This article first appeared in the July 17, 2014 edition of the Vermont Standard.
By Katy Savage, Standard Staff
READING — To make things more convenient, the Reading Fire Department and Reading Rescue squad are combining forces.
The group will now be called Reading Fire and Rescue. Both will hear the same tone on their radios. If it’s a rescue call, only those who are EMS trained will respond and if it’s a fire call, both will go.
The rescue squad has previously been independent from the town. It started petitioning Reading for money about seven years ago. Before then, it relied on donations.
“It got to a point where it was hard to keep monies going,” said Don Scullin, who is part of the Reading Rescue squad.
The town budgeted $2,300 for the rescue squad in 2014. Under the new arrangement, both departments will share a certain amount of the budget.
“Our operating budget will not be more than what it already has been,” Scullin said.
Another reason for the collaboration is that the majority of people already volunteer for both services. About 10 people who are on the rescue squad also volunteer for the fire department, which consists of about 15-20 people.
Both of the departments currently use the same town-owned building.
“They have certain capacities that we wouldn’t have been able to use so we will save money in that respect,” Scullin said.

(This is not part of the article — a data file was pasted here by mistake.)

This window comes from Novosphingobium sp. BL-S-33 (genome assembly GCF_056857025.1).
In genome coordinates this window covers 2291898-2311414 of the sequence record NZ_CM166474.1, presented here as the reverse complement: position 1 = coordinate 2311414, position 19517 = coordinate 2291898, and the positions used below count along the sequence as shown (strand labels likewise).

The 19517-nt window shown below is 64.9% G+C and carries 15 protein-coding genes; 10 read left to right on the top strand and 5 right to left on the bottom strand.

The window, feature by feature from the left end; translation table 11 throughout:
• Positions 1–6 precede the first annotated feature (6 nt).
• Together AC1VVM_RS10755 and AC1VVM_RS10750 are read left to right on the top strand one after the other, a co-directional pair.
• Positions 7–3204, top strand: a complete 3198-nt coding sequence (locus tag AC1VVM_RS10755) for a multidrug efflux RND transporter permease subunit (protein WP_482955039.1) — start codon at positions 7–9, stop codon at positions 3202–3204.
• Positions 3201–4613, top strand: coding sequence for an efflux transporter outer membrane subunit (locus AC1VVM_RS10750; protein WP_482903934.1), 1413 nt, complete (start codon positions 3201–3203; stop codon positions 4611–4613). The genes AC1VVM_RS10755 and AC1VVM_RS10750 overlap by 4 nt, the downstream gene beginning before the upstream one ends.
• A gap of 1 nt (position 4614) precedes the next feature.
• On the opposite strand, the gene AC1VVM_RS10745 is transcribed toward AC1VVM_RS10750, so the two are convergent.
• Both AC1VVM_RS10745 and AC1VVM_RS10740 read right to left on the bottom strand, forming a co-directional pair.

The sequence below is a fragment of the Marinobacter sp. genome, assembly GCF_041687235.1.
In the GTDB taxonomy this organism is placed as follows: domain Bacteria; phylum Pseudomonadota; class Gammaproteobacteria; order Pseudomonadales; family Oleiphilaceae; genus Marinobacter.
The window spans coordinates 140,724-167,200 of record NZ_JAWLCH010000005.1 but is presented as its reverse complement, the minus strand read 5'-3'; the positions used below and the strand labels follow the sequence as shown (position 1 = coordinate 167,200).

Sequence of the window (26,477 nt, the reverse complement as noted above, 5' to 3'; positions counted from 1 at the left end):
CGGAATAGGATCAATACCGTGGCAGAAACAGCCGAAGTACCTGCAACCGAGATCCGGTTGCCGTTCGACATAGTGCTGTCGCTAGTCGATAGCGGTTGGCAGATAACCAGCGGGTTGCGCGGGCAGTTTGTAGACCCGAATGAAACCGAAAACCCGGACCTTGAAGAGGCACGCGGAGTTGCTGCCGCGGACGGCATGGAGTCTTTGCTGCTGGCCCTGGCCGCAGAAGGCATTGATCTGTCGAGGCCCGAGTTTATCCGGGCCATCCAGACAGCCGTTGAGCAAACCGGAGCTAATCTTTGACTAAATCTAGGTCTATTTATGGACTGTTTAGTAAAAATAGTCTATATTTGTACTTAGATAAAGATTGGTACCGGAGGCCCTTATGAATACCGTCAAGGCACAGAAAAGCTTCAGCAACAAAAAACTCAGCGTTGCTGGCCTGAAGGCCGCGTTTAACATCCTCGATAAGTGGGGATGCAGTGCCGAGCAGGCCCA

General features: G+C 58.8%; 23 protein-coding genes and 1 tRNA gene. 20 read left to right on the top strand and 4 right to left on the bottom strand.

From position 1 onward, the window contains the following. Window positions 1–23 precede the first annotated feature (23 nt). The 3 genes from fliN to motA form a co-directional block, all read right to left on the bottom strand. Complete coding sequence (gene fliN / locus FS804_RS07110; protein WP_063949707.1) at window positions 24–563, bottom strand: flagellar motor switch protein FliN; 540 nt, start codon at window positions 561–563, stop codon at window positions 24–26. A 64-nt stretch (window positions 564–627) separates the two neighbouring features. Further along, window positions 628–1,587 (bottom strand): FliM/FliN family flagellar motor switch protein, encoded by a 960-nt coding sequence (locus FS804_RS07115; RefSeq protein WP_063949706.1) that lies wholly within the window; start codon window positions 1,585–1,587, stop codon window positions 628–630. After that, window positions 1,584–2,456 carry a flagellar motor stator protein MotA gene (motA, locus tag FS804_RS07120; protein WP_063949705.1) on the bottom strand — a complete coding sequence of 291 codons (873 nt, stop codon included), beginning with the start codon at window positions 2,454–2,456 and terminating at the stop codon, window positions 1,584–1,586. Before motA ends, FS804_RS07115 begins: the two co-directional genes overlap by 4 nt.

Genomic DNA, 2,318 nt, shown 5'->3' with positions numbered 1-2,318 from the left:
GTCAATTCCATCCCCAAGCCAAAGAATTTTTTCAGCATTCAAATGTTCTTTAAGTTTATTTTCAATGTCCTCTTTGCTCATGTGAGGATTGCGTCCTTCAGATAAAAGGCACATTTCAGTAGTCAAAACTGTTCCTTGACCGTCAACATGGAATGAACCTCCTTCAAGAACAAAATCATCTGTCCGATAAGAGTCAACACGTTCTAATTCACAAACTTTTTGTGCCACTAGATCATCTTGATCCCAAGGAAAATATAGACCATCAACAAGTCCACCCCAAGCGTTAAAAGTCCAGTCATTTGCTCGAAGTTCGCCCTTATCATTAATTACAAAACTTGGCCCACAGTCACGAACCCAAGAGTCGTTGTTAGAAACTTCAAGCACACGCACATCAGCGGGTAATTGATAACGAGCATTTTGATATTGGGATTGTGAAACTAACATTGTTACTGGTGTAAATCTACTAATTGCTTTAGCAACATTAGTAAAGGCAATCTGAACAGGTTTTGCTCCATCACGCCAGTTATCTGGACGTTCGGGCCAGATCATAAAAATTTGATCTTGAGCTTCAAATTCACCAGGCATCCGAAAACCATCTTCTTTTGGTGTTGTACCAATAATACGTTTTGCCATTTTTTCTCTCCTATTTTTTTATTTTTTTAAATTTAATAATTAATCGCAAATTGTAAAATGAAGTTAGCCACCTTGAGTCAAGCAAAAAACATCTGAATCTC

Scullin doesn’t anticipate the new organizational structure will bring many changes to how it operates.
“I don’t see it as being a cost savings benefit to the town. I see it as being a response benefit to the town,” said Selectboard chair Bob Allen.
In other news, two of the five library trustees have handed in resignations.
Sten Bowan and Penny Allyn have resigned because they’ve become too busy, according to their resignation letters, Allen said.
“I just don’t have enough time,” said Allyn, who is a lister and volunteers at the Reading Food Shelf.
The board appointed two new trustees at the Monday meeting.
The board also voted to purchase a new highway truck at the meeting.
The previous one-ton truck was about eight years old and was showing its age. The board decided to purchase a new Ford F550 for $88,000.
The board meets again Aug. 11 at 6 p.m.